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Daniel Blake

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Saxophonist Dan Blake's acclaimed 2012 jazz album, The Aquarian Suite, greeted by the Boston Phoenix as "one of the most ridiculously satisfying discs we've heard in some time," inevitably created expectations for more of the same. But Blake is by nature so ridiculously wide-ranging, having worked with great artists as different as avant guru Anthony Braxton, Grammy-winning jazz-pop star Esperanza Spalding and Grammy-nominated guitarist Julian Lage, his urge to take on something different keeps him in motion.
A collaboration with leading new music group the Mivos Quartet involving improvising and 3D graphic animation "is stretching me to the end of my creative abilities," he said. That's a good thing for an artist who thrives on testing himself as a writer of chamber works (with support from the Jerome Fund, New Music USA, ASCAP and others) and jazz composer as well as a tenor and soprano saxophonist.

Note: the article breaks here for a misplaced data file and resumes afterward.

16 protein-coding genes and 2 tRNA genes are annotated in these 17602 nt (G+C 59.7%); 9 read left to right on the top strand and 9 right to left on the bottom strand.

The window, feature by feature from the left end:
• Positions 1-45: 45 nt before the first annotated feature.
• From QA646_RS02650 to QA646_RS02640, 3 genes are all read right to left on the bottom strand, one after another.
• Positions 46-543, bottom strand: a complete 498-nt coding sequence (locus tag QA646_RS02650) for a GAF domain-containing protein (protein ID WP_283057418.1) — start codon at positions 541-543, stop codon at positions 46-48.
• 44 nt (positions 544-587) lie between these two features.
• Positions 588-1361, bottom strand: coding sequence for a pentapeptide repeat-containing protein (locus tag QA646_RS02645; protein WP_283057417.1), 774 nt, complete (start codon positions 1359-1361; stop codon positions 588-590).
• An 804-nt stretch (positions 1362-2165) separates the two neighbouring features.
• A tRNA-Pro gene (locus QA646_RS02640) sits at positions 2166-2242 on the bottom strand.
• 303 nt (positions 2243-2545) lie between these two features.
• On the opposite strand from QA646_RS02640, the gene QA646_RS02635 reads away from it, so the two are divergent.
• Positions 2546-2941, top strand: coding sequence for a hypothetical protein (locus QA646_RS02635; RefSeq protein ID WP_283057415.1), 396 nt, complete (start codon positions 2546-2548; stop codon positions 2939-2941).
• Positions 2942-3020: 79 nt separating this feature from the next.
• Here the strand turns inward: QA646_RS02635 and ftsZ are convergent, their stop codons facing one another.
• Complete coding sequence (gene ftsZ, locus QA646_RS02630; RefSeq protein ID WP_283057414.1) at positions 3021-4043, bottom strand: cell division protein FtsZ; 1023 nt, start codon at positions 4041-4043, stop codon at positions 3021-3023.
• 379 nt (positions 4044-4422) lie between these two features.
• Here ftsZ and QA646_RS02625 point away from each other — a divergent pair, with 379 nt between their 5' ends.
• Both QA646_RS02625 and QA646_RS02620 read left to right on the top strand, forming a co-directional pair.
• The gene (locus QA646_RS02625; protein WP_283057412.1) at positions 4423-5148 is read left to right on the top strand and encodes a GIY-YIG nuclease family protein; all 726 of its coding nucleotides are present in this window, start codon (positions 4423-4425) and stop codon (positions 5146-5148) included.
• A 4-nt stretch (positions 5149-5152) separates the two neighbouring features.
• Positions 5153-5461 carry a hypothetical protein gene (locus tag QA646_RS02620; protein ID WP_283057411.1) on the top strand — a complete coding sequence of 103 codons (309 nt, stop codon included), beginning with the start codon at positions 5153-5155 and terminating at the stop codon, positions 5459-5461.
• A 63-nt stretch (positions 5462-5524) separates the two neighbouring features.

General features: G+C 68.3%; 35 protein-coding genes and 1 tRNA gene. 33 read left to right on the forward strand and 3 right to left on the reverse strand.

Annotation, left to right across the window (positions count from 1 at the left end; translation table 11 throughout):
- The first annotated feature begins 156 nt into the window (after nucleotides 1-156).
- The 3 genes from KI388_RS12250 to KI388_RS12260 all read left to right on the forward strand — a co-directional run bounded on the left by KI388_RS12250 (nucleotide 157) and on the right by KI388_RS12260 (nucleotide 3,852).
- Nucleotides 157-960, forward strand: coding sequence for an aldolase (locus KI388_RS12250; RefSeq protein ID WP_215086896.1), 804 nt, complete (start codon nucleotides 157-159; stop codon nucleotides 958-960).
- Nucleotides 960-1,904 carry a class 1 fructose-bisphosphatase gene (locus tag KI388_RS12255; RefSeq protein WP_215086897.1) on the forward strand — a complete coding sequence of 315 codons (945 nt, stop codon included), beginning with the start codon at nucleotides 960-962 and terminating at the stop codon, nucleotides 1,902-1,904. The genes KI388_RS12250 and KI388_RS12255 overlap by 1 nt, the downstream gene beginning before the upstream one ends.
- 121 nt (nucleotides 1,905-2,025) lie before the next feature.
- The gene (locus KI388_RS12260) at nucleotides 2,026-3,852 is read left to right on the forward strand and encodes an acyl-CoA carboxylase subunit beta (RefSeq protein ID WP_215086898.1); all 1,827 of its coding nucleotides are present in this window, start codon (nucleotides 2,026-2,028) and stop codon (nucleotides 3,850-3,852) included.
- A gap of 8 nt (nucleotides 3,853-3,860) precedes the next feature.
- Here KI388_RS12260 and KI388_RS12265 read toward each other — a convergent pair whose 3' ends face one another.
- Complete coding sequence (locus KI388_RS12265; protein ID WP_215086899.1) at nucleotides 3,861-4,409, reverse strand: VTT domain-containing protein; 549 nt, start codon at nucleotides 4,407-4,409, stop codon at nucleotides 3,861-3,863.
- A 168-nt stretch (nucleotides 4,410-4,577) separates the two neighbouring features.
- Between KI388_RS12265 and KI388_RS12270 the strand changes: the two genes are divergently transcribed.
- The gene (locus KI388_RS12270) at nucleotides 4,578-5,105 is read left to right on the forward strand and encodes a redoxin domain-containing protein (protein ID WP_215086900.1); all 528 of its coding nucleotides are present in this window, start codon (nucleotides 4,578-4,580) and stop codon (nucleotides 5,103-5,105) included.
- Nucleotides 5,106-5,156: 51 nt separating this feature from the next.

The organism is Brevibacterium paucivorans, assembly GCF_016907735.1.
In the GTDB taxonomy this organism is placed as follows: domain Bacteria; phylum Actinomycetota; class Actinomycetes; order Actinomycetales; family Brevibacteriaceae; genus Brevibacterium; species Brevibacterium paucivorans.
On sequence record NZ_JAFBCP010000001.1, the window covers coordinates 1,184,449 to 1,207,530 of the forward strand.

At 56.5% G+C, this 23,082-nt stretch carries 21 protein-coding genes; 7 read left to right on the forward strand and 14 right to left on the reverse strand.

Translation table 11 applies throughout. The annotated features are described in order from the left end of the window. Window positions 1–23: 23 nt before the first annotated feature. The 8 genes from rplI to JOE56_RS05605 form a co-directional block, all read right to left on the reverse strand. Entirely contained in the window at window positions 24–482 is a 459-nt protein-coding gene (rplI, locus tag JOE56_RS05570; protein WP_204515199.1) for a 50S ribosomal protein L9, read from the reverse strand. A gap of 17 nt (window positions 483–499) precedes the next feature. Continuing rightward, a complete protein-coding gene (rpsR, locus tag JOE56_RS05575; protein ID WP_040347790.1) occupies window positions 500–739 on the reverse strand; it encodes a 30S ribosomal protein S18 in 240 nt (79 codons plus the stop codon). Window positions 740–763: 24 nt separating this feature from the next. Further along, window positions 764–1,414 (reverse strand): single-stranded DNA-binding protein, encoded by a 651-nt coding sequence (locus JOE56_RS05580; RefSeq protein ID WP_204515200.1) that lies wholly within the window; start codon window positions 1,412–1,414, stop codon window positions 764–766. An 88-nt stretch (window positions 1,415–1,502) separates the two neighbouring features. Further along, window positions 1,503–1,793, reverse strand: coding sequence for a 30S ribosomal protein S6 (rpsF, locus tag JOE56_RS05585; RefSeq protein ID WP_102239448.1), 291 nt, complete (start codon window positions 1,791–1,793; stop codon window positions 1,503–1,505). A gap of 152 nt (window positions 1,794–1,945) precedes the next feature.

Dubbed a "virtuoso" by the New York Times, Blake has devoted himself to exploring the solo saxophone in performance (inspired by his former teacher, Steve Lacy). He also recently released the freewheeling duo album, Sometimes is Like That, with protean Argentine pianist Leo Genovese. "Collaborating is the single most important thing to me," said the New Jersey native, whose PhD dissertation was based on interviews with outstanding improvisational musicians including Mary Halvorson, Ricardo Gallo, Peter Evans and James Ilgenfritz. (He was supported by the Baisley Powell Elebash Fund for ongoing research into New York's improv music scene.)
"When you work with people, you inhabit some sort of world together, this feeling of connection," Blake said. "It's not about imposing an aesthetic ideal. Music represents the value of those relationships. It makes a powerful ethical statement."